Central to establishing any brand, is an inherent public understanding of what they stand for. However trying to distil exactly what the Sussexes' want to achieve can, at best, be clumsily lumped under the banner of 'making the world a better place'.
However, this sort of optimism-heavy, detail-poor activism, all sound and fury signifying good PR, may not ultimately be to their benefit.
Because while Harry and Meghan might have helped put the global spotlight on a number of highly deserving organisations of late, what have they, in concrete terms, done aside from help a number of charities enjoying a fleeting moment in the spotlight?
The bigger picture here is that if Harry and Meghan truly want to become global leaders then they need a far more cohesive and focused approach, which is exactly the example that Diana has set for them.
For example, at one stage in her royal career, the Princess was involved with 100 organisations. By the final year of her life, she had winnowed that down to six that she intended to support full-throttle, having understood the best way to maximise her impact was in a highly focused fashion.
There is another sticking point to Harry and Meghan's Californian approach to their charity work beyond the 'what' and 'when', which is the 'how'.
In August the duo was in Los Angeles to support Baby2Baby, a charity that has already drawn a roster of starry supporters including Gwyneth Paltrow, Chrissy Teigan and Katy Perry. There they were, a real life Prince and his royal wife in shorts, helping fit kids with new backpacks and handing out back-to-school supplies.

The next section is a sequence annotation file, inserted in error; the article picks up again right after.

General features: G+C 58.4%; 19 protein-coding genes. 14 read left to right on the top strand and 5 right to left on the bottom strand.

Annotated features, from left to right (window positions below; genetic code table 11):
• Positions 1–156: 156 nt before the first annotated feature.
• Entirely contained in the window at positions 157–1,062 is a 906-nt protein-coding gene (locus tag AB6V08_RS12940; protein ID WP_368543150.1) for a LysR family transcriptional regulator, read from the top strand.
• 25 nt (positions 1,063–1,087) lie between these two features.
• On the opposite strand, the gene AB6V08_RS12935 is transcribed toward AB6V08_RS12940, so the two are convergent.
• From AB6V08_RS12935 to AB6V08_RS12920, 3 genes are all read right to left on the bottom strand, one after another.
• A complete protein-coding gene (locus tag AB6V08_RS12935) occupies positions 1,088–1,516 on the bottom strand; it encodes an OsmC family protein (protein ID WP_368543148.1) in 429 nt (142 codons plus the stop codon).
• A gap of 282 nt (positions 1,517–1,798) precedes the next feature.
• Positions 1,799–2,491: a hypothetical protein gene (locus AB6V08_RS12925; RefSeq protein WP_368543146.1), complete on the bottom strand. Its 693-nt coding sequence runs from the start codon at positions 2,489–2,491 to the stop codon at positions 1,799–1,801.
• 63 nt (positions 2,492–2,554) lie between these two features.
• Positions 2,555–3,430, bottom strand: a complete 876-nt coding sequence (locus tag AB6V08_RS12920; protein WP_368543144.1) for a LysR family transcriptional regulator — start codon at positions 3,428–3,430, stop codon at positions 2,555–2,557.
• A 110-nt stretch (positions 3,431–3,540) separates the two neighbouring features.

However, their appearance wasn't recorded and made public by a lurking paparazzo but by the personal photographer the duo brought with them, the Telegraph has reported.
Interestingly, the shots of the couple at the Los Angeles preschool this week were snapped by Matt Sayles, who also filmed Meghan's recent tete-a-tete with feminist legend Gloria Steinem. (Interestingly, the one minute, 40 second video was copyrighted by the Sussexes, despite the piece being published by Yahoo's female empowerment channel Makers.)
Here's the thing: Taking one's own snapper along to do good works threatens to make them look like they are planting petunias or handing out pencils to primary schoolers in a bid to stay in the headlines, rather than because they are two lovely people who just care so damn much.
While Harry and Meghan are both clearly driven to make a difference, however, no matter how pure-of-heart they might be, their current charitable approach is rife with pitfalls.
The danger here is that if they continue to roll up to a jumbled series of events, potentially with their own photographer in tow, has the potential to erode their philanthropic credibility. Because, this sort of camera-ready approach could start to make them look desperate: Desperate for kudos; desperate to bask in the warm glow of good PR and even desperate to bolster their relevance at a time when they are establishing their brand in the charity and business worlds.
On Thursday this week it was announced that Harry and Meghan had inked what the New York Times called a "megawatt" deal with Netflix to produce documentaries and family programs for the streaming behemoth.
Less than six months since officially signing off from royal duty, they already have a high-profile commercial deal and a huge Santa Barbara mansion to call home (the first house either has ever owned). Life should be appropriately golden for the Sussexes – they have freedom, an adorable son, an imminent fortune and a koi pond all of their own.
I think we can say for certain, Diana would be incredibly proud. And nothing, can stop the Sussexes now – except themselves.